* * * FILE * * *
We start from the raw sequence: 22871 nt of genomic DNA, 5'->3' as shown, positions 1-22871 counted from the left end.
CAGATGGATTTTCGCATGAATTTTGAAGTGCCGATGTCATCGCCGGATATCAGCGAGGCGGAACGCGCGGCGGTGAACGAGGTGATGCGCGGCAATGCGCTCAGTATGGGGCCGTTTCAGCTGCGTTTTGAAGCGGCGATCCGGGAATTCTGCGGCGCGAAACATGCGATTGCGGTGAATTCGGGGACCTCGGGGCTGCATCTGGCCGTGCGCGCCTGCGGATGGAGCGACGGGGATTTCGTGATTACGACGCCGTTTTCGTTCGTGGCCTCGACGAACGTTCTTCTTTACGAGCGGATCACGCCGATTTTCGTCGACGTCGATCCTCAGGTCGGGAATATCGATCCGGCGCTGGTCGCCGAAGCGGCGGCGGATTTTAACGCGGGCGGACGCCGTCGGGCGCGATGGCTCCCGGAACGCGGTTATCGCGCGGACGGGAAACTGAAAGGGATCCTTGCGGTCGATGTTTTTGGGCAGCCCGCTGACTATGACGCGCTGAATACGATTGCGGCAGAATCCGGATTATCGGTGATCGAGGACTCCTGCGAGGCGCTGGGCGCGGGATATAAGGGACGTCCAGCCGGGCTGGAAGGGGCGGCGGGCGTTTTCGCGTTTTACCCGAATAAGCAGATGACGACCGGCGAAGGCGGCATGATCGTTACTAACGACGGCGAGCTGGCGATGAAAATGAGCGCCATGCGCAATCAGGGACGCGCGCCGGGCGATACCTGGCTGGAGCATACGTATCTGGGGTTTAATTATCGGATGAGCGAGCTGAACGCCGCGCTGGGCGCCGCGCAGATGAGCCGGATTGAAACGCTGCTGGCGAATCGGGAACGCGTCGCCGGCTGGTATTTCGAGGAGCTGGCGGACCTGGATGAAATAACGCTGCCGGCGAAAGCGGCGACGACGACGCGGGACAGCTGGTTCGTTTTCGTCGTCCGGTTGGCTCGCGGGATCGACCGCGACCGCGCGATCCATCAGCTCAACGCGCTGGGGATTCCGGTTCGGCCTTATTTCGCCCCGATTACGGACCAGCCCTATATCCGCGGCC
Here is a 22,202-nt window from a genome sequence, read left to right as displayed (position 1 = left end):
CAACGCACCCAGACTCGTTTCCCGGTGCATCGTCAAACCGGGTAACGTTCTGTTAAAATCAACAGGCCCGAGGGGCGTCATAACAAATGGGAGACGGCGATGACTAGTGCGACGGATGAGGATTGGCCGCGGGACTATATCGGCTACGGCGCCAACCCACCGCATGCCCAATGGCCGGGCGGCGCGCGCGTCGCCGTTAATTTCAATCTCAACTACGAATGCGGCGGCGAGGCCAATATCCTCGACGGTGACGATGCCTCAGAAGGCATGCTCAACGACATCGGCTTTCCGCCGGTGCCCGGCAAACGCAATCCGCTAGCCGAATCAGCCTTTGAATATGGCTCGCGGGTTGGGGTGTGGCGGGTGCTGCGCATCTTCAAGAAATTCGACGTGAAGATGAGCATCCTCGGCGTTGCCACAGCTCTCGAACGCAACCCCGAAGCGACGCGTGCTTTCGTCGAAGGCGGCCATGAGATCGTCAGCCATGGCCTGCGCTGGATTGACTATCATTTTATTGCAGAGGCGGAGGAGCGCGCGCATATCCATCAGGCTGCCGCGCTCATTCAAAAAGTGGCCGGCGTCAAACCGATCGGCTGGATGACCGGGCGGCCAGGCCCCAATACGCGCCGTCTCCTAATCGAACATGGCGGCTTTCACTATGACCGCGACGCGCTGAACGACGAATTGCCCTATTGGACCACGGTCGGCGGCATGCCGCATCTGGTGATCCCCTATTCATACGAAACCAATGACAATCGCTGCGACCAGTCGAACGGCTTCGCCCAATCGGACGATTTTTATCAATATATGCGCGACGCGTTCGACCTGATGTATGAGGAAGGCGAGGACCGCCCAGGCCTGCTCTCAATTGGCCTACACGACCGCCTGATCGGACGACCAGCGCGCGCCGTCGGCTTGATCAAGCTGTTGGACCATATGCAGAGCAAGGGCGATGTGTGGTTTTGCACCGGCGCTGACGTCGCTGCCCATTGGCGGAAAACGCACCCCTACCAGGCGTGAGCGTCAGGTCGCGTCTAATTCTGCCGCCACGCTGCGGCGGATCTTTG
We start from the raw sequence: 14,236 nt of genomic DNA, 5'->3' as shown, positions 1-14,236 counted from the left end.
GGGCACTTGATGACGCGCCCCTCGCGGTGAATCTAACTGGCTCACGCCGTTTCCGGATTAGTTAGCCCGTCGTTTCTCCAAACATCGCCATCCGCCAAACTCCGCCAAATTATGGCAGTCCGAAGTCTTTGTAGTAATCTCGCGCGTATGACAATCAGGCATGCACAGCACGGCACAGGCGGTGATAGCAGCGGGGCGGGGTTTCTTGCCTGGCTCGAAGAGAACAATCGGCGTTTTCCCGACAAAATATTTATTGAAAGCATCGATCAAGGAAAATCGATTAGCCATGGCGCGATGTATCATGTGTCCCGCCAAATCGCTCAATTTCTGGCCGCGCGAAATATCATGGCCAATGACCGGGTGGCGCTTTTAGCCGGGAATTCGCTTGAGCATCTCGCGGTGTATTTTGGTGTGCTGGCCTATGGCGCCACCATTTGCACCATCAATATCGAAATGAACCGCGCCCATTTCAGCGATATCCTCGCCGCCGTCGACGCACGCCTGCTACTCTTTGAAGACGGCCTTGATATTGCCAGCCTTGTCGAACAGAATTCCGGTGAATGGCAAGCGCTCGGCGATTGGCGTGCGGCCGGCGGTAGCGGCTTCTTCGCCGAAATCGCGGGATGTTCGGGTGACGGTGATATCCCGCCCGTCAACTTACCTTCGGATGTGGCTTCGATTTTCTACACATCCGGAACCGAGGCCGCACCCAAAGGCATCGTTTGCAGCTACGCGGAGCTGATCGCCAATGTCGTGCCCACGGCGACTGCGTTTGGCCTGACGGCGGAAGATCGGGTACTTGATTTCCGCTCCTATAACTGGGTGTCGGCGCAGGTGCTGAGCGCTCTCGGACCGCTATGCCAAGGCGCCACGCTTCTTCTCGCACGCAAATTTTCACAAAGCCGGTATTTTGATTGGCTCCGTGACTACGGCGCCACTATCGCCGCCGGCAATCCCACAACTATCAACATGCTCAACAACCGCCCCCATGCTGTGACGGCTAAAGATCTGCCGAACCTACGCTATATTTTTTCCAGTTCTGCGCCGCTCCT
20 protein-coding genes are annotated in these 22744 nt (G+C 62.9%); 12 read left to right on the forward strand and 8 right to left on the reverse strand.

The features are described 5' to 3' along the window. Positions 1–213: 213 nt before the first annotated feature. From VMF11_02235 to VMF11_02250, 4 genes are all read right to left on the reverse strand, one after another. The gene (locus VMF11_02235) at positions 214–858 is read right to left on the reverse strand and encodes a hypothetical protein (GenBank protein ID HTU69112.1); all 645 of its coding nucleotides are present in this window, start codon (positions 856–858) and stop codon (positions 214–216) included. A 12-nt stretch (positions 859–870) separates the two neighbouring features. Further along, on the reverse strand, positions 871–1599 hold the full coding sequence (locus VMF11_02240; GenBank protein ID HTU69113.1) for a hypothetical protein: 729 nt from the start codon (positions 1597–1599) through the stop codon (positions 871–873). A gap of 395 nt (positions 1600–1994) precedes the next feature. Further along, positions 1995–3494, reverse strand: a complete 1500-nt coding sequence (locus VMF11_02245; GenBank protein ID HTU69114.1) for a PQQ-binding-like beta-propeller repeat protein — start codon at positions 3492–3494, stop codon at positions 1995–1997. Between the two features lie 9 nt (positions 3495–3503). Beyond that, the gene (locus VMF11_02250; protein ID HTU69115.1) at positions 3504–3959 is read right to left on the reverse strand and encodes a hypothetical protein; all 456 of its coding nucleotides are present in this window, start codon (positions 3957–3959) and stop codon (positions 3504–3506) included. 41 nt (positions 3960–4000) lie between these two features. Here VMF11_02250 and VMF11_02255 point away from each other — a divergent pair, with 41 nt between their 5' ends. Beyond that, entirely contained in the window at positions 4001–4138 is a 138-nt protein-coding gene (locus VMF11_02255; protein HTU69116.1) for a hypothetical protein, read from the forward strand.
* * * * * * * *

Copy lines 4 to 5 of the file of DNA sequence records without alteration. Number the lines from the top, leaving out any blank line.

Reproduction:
CAACGCACCCAGACTCGTTTCCCGGTGCATCGTCAAACCGGGTAACGTTCTGTTAAAATCAACAGGCCCGAGGGGCGTCATAACAAATGGGAGACGGCGATGACTAGTGCGACGGATGAGGATTGGCCGCGGGACTATATCGGCTACGGCGCCAACCCACCGCATGCCCAATGGCCGGGCGGCGCGCGCGTCGCCGTTAATTTCAATCTCAACTACGAATGCGGCGGCGAGGCCAATATCCTCGACGGTGACGATGCCTCAGAAGGCATGCTCAACGACATCGGCTTTCCGCCGGTGCCCGGCAAACGCAATCCGCTAGCCGAATCAGCCTTTGAATATGGCTCGCGGGTTGGGGTGTGGCGGGTGCTGCGCATCTTCAAGAAATTCGACGTGAAGATGAGCATCCTCGGCGTTGCCACAGCTCTCGAACGCAACCCCGAAGCGACGCGTGCTTTCGTCGAAGGCGGCCATGAGATCGTCAGCCATGGCCTGCGCTGGATTGACTATCATTTTATTGCAGAGGCGGAGGAGCGCGCGCATATCCATCAGGCTGCCGCGCTCATTCAAAAAGTGGCCGGCGTCAAACCGATCGGCTGGATGACCGGGCGGCCAGGCCCCAATACGCGCCGTCTCCTAATCGAACATGGCGGCTTTCACTATGACCGCGACGCGCTGAACGACGAATTGCCCTATTGGACCACGGTCGGCGGCATGCCGCATCTGGTGATCCCCTATTCATACGAAACCAATGACAATCGCTGCGACCAGTCGAACGGCTTCGCCCAATCGGACGATTTTTATCAATATATGCGCGACGCGTTCGACCTGATGTATGAGGAAGGCGAGGACCGCCCAGGCCTGCTCTCAATTGGCCTACACGACCGCCTGATCGGACGACCAGCGCGCGCCGTCGGCTTGATCAAGCTGTTGGACCATATGCAGAGCAAGGGCGATGTGTGGTTTTGCACCGGCGCTGACGTCGCTGCCCATTGGCGGAAAACGCACCCCTACCAGGCGTGAGCGTCAGGTCGCGTCTAATTCTGCCGCCACGCTGCGGCGGATCTTTG
We start from the raw sequence: 14,236 nt of genomic DNA, 5'->3' as shown, positions 1-14,236 counted from the left end.